In Start Your Own Retail Business and More, the staff of Entrepreneur Media, Inc. and writer Ciree Linsenman explain how you can get started in the retail industry, whether you want to start your own specialty food shop, gift shop, clothing store or kiosk. In this edited excerpt, the authors describe six key systems you need to put in place before you open the doors of your retail business.
What goes on behind the scenes of your retail business is vitally important because the support systems you put in place are what keep your business alive and well. The following six systems can help give you an edge.
1. Store policies.
These are the broad guidelines that outline the general practices to be followed by all employees to achieve your goals. Take time to think these various details through, then schedule times for each task to be done and who is to do it. Policies are more than daily procedures and work rules; they're a road map for success.
Rather than running your business in an informal, by-the-seat-of-your-pants manner, before you open your business, write down rules that outline every one of your expectations. Once you're open for business, things will happen very quickly, so you want to be able to create the work ethic and atmosphere you want in your business before you open. By focusing on the details now—under fairly unpressured circumstances—you'll be able to meet decision-making demands when under stress, and your employees will do what you want them to do.
Retail businesses have two kinds of hours: business hours and store hours. The business hours include the many tasks that need to be done besides selling—receiving, preparing and tagging merchandise, cleaning and facing shelves, freshening displays, counting the cash in the cash drawer, ordering new merchandise, checking on special orders, notifying customers of the status of their purchases, returning damaged goods, recording markdowns, answering the phone, and a multitude of other invisible, but necessary, tasks—that you usually can’t accomplish during store hours.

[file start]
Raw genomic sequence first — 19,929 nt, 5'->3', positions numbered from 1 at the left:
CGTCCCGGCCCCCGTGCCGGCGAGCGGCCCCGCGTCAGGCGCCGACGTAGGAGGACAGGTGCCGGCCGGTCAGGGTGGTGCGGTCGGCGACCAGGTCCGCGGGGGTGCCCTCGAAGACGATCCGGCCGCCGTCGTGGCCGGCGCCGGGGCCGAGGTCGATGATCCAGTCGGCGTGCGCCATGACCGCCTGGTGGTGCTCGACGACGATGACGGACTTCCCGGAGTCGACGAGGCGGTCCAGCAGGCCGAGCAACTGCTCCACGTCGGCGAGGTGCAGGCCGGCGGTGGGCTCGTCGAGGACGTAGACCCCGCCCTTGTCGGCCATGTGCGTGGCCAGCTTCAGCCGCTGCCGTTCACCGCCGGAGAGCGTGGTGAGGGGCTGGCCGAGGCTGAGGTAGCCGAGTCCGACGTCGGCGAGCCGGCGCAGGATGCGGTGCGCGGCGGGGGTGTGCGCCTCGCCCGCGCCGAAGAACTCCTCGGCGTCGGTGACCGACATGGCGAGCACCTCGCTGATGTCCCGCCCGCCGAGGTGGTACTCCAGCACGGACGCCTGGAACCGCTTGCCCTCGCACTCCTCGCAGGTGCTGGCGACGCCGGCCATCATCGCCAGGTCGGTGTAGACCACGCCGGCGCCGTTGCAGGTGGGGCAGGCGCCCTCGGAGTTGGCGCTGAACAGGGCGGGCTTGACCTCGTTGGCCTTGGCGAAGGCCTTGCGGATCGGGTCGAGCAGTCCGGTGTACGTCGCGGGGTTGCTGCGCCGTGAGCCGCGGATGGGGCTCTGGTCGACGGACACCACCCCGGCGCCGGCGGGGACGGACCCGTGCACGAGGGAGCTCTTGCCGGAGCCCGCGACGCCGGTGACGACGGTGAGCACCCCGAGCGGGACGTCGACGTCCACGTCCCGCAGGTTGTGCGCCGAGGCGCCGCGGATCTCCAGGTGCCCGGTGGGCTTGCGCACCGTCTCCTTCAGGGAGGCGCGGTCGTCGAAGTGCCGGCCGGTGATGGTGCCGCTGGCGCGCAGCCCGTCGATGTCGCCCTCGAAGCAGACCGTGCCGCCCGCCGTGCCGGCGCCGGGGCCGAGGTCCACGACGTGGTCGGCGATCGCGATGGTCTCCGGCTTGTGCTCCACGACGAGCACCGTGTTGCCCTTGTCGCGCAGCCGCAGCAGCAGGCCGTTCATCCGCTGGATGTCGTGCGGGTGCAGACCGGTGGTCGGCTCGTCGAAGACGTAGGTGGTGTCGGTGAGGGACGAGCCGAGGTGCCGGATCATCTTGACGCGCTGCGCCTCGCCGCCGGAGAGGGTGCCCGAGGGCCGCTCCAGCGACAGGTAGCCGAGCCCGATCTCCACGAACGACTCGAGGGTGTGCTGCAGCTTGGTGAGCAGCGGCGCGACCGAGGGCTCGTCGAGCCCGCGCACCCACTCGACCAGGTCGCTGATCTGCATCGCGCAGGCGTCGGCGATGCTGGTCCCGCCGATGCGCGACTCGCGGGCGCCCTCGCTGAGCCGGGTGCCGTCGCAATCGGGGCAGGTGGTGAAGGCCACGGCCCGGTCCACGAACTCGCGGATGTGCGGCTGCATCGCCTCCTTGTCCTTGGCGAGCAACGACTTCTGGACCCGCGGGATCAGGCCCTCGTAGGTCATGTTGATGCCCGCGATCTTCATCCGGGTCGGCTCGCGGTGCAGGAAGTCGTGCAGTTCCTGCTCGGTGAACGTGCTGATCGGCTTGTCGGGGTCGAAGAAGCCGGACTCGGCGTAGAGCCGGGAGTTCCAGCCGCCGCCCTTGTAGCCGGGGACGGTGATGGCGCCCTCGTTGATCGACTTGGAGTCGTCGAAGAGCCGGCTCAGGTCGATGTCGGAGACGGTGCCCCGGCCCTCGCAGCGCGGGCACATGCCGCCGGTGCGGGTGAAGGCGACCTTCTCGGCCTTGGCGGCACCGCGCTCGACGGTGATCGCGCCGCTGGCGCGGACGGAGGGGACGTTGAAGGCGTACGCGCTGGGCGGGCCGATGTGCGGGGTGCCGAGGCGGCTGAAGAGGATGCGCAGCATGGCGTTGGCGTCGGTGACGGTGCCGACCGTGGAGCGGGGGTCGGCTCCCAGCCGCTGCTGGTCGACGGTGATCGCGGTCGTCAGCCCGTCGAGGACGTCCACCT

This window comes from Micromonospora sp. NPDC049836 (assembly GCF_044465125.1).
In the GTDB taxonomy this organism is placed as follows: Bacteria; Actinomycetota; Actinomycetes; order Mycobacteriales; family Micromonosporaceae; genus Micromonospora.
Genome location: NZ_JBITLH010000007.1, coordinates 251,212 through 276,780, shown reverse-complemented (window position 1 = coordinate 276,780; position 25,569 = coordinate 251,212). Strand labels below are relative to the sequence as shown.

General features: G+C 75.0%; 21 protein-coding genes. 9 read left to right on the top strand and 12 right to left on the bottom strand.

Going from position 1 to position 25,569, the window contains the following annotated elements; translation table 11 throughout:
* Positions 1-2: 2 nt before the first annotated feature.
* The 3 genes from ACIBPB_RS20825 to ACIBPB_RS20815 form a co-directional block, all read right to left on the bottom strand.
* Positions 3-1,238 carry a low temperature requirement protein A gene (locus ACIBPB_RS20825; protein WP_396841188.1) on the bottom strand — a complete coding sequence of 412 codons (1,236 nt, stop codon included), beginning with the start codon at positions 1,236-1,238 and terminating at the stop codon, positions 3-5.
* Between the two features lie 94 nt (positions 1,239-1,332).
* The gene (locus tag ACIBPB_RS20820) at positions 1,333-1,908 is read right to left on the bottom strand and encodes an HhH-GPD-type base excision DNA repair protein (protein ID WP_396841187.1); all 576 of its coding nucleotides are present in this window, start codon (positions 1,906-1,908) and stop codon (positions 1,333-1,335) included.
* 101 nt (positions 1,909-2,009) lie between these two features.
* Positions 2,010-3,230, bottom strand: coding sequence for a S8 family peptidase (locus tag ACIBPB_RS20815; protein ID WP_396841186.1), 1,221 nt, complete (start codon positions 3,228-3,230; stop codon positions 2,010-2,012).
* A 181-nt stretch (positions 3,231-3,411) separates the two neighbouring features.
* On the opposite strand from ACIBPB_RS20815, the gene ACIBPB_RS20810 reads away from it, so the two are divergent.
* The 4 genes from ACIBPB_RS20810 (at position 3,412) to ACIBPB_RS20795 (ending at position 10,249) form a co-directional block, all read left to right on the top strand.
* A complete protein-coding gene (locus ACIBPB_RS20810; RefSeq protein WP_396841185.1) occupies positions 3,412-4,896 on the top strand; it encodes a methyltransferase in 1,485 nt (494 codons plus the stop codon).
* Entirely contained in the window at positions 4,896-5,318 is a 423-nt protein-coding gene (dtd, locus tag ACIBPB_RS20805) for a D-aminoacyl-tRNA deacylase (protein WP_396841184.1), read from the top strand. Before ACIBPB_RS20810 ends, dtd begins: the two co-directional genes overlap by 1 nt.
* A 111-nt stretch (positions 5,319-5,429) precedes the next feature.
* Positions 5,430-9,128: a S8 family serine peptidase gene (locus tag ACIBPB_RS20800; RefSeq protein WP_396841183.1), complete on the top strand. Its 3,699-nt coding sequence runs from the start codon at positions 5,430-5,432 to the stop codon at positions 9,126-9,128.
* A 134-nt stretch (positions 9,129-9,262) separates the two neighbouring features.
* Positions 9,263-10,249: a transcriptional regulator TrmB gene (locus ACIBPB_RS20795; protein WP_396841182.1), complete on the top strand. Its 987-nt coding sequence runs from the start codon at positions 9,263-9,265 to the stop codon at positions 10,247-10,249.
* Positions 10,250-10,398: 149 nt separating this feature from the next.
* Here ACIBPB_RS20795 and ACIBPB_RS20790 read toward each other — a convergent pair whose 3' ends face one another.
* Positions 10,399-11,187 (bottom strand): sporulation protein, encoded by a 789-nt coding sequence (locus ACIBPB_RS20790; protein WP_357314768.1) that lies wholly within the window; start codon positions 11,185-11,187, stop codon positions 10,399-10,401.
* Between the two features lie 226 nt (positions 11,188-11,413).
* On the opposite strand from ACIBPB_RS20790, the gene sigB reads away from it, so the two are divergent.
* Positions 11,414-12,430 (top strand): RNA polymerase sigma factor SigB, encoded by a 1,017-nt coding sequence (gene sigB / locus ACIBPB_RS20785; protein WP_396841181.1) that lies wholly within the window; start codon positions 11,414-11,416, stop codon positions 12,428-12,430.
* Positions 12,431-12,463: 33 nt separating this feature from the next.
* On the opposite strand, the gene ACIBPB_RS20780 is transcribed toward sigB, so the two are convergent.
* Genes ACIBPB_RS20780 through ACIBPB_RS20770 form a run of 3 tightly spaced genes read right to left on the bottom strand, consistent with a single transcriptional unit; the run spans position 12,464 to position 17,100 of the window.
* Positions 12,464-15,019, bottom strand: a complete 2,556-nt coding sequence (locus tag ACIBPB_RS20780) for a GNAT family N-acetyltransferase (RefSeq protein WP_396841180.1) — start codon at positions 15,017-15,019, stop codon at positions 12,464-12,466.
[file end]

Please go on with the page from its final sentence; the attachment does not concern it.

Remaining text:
Determine your hours of operation. If your business is in a shopping center you will most likely be required to remain open certain hours as part of your lease, especially if you rent in an indoor mall.
Learn to set limits for yourself. Write up a plan that includes what your realistic hours per week should be, including networking functions and online social marketing, extra time spent on the weekends spent taking up the slack from the week, casual phone conversations that turn into business, and stick with the plan. It’s easy to always be working and even if you love what you do, it’s not healthy to never have an off switch.
3. Credit policies.
Many small retailers sign up for MasterCard, American Express, or Visa and willingly pay the small percentage to let a bank operate their credit departments for them. You'll need to decide which credit cards, if any, you'll accept. Base this decision on what sort of merchandise you sell. Is it a high-ticket item your customers will be unable to pay cash for?